Yesterday I received an email asking my opinion on whether there should be four-hour classroom sessions allowing a teen to complete a driver education program within 8 days. Such a contemplation would be equivalent to saying, “we should teach teens a foreign language in eight days and expect them to read, speak, and understand complex subject matters in that language even though their lives may depend on it.” That is more than ridiculous! It demonstrates a complete lack of understanding for how a teen should learn the mental preparation of risk-prevention and space-management, which is the equivalent of learning a foreign language. An effective space-management curriculum cannot be poured into teens’ heads as a continual flow of knowledge. The jug would overflow within five minutes of the four-hour class.
William Glasser and others have cited the following statistics: a person retains 10 percent of what is read, 50 percent of what they see and hear, 80 percent of what they experience, and 95 percent of what they are able to teach to others. Every lesson in an effective curriculum should provide activities that allow students to become teachers and to use risk-prevention, space-management behaviors in such a way that they can be nurtured into life-enduring habits.
The major function of a classroom session is to prepare the student for in-vehicle performance. The more preparation the student is given in the classroom, the more responsibility he/she should assume for knowing what is correct behavior while operating in the vehicle.
An effective curriculum takes into account brain-developmental concepts such as providing the learner with meaningful problem-solving opportunities in a non-threatening environment, and giving the learner positive feedback within seconds of successful performance. Classroom activities must give students an opportunity to learn and apply the concepts and behavioral patterns they will be expected to perform during the next in-vehicle session.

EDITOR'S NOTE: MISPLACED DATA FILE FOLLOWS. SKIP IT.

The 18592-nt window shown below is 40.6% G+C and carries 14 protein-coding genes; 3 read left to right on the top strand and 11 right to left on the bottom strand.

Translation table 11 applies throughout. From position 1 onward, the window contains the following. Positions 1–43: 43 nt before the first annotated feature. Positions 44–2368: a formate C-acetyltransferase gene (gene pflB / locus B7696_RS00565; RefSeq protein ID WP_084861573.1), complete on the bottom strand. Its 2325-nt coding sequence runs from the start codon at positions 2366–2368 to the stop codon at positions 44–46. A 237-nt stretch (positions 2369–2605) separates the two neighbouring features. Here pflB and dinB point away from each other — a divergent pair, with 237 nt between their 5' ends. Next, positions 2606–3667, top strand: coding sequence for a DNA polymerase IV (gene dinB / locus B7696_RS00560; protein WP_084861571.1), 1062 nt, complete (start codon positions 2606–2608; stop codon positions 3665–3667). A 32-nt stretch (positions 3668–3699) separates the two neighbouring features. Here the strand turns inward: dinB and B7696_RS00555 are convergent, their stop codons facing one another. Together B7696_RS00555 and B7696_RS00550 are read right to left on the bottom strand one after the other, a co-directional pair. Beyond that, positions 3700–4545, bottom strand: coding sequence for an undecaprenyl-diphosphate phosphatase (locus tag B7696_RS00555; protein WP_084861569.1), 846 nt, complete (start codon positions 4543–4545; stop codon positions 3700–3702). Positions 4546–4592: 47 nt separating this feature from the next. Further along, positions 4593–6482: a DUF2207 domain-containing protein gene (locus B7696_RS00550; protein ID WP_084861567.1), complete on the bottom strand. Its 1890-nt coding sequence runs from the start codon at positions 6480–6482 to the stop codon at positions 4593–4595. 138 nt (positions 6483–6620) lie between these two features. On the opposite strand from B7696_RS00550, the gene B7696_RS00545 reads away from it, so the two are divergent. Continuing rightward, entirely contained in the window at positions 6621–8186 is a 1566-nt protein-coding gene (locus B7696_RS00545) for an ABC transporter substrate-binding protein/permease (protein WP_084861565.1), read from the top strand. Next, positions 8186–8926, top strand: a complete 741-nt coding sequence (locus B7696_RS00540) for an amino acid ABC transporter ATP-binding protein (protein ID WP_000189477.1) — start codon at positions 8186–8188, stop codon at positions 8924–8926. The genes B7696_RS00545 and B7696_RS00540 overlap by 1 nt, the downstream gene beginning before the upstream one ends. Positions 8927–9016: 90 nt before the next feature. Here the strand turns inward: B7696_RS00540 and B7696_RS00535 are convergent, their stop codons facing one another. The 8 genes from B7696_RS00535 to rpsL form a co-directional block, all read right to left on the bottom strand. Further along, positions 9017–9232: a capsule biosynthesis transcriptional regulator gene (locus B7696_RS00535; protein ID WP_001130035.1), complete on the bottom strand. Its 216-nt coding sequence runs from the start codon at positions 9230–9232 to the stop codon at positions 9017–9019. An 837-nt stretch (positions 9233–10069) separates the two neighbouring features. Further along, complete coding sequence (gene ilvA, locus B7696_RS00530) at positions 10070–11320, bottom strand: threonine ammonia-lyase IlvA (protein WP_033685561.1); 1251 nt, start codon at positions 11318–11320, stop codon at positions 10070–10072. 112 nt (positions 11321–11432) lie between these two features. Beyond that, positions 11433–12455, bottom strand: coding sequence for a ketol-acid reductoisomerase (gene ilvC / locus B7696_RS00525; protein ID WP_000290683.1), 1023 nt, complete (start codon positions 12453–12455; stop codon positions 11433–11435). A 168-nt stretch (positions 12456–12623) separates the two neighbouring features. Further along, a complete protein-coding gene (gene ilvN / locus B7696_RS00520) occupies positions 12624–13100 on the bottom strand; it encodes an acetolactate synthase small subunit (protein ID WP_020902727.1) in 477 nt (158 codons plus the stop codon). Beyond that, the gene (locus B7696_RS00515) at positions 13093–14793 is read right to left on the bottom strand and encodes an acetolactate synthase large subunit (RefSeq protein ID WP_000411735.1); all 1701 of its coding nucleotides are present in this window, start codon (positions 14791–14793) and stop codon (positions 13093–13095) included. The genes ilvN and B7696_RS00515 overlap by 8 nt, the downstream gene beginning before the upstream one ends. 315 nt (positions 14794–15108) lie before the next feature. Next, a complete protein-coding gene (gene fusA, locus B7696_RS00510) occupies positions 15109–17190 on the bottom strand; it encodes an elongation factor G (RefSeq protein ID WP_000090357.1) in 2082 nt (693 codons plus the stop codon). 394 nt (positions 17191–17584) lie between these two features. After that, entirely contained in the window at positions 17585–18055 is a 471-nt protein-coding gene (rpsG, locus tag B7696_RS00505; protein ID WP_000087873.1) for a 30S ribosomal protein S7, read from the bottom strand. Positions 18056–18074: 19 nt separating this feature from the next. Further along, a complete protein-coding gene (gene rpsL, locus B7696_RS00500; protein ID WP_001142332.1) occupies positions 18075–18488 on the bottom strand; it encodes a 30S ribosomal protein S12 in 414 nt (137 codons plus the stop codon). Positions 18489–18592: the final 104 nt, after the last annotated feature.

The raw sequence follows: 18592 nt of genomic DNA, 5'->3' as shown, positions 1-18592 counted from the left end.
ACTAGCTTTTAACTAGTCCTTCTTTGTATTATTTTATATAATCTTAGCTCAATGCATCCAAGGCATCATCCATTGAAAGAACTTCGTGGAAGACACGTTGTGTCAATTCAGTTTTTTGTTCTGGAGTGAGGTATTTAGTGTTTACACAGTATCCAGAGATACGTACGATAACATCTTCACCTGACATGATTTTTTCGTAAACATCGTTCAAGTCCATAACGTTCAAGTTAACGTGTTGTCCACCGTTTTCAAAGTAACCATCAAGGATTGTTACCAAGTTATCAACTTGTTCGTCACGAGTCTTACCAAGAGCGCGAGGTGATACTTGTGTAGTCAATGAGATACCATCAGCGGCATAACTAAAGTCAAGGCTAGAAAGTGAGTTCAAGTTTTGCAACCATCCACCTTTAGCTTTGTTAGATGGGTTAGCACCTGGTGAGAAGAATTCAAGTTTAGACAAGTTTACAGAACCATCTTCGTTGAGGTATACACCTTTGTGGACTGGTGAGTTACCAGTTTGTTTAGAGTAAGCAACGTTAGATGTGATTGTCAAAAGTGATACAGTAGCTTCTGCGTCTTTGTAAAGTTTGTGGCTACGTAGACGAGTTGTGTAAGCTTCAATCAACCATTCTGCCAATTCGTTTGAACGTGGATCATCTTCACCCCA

There are truck loads of research clearly demonstrating that lecturing to teens, or reading to teens from the text book –– which is most likely to happen as the period of classroom time increases –– has little to no educational value. And, the average attention span for a teen is 8 minutes. If they are interested in the topic, their attention may leap to 20-30 minutes. When a teacher is confronted with a four-hour time period, it would take a highly energized and extremely effective teacher to turn the 240 minutes into 30 dynamic 8-minute student-centered activities. It most likely will not happen.
We at the National Institute for Driver Behavior are adamant in our belief that the content of a typical driver education classroom should not be presented within four-hour classes over a period of 8 days. Perhaps a driver education curriculum should be presented in 8-minute activities spaced over a period of FOUR YEARS –– which will be the topic of a future posting.
About the author: Frederik Mottola, Professor Emeritus at Southern Connecticut State University and Executive Director of the National Institute for Driver Behavior, has, for the past 50 years, researched and developed techniques to help drivers learn good habits for space-management. A scientist, inventor, educator, and author, he has designed successful crash-reducing programs for corporations, municipalities, police, military, emergency vehicle operators, and traffic safety educators on national and international levels.